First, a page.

But I agree with the other poster, I really don't care about the health benefits of chocolate. I want to enjoy it.
Oh god. This is scam, has always been a scam and reeked of scam the moment it went up. I have had so many laughs at these people expense over the last two years it pains t me to think people actually buy into this garbage.

First of all, like you said clay, any health benefits chocolate may have are a bonus--NOT the selling point. It is all part of this delusional "raw chocolate' movement. If one more company starts exploiting people for "raw chocolate' and the health benefits I am going postal.

There is no such thing as RAW CHOCOLATE. In order to make chocolate the beans must first be fermented---that is a cooking process. All these raw food folks are nut jobs if they think that buying nibs is raw chocolate. The stuff has been fermented and then roasted. truly raw and dried cacao beans are friggin nasty and are basically inedible. 'nuff siad.

PT Barnum was right.
Ok....lest play semantics..........

So the upper limit for raw food is 122F?......well then that leaves out cacao. The fermentation process for cacao often reaches into the 160's and above. It is a cooking process no matter how you slice it. yes the heat is caused by the fermentation which is used to break down the thick skin through an enzymatic process, but it is cooking the innards of the bean. Stick your hand in 160 degree water and see if you dont cook.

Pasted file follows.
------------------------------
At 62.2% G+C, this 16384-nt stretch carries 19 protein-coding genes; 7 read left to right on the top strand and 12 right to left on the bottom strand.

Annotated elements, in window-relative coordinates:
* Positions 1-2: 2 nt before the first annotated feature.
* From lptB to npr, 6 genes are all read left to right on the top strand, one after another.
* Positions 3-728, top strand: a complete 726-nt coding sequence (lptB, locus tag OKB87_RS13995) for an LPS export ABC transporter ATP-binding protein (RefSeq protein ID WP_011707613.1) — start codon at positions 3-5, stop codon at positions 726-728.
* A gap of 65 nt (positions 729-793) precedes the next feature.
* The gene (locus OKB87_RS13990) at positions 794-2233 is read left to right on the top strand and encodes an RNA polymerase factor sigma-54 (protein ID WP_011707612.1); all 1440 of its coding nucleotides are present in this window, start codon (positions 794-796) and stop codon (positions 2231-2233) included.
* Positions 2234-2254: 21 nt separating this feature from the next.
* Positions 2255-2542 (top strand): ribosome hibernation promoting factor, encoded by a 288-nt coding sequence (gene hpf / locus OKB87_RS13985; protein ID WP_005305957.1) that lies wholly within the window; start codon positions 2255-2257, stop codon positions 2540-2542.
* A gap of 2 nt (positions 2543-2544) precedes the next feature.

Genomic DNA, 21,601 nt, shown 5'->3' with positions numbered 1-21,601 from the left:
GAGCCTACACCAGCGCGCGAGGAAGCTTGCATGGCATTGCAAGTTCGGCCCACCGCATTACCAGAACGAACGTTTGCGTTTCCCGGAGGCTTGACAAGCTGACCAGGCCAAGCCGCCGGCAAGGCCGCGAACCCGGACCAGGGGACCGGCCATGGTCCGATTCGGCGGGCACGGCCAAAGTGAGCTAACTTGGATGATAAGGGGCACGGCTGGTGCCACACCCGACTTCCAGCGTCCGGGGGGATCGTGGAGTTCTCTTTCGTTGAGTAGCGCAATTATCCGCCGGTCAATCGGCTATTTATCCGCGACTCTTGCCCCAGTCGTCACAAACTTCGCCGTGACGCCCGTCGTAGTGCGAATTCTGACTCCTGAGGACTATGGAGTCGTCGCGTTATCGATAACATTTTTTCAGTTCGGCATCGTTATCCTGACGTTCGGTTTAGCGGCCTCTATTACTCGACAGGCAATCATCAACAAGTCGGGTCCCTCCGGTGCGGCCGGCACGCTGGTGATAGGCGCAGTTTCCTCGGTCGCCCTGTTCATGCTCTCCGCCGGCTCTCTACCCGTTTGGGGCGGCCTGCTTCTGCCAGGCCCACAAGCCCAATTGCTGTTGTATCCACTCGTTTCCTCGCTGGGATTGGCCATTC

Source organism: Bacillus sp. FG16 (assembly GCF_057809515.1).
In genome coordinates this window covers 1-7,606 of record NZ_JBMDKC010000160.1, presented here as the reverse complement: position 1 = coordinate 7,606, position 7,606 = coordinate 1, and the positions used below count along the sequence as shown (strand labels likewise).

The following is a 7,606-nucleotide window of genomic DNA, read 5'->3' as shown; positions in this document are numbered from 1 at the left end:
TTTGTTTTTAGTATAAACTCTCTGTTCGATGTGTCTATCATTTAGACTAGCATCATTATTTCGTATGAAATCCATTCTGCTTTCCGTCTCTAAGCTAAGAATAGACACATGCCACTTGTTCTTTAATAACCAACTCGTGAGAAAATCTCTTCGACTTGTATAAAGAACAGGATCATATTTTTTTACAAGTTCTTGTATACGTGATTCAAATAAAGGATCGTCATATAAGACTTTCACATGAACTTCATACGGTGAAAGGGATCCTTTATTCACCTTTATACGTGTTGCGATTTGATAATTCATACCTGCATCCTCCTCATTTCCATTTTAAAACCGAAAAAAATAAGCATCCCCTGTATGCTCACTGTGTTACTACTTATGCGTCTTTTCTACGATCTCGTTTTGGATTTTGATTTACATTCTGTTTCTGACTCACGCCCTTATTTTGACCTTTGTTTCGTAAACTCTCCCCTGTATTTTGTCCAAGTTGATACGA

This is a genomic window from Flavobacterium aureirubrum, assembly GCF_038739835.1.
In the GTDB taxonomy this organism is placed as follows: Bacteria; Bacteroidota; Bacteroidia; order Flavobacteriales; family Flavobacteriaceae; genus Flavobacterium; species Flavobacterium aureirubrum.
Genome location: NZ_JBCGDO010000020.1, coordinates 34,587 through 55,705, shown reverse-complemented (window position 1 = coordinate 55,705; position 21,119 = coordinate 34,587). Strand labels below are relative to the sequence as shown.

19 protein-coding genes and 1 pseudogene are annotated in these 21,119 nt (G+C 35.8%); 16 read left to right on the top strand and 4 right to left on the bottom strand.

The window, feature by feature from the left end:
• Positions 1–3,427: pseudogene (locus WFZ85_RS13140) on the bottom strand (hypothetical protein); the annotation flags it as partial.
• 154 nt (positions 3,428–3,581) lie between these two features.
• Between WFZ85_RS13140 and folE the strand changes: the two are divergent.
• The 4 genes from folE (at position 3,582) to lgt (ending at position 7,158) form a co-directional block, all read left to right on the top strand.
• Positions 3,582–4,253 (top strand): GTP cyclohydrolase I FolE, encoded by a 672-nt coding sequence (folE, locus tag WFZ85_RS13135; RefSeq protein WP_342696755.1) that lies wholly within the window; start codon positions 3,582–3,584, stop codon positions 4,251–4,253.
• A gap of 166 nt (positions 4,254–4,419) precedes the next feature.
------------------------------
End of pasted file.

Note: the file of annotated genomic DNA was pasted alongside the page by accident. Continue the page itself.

You say one of the major roles of cooking is to kill organisms; as a life long chef I disgaree. The major role of cooking for me is to make food taste good. I like raw foods too but a pan seared mahi mahi with a ginger sesame crust is a thing of beauty. A quickly grilled lamb chop --still bleeding rare(118F) and mewling if possible- is ambrosia. Cooking is an art form elevated by humans to not just kill the mold and mildew of spoiled food but too enhance and transform and elevate.

Cacao that has not been 'cooked" through fermentation tastes aweful and even then the nibs need to be roasted to have any intrinsic flavor. That alcoholic/winey purple bean is just unpalatable for me. a nice slow roast to bring out the nuances of the bean are what I dig.
Sorry to have offended you.

We are headed down this path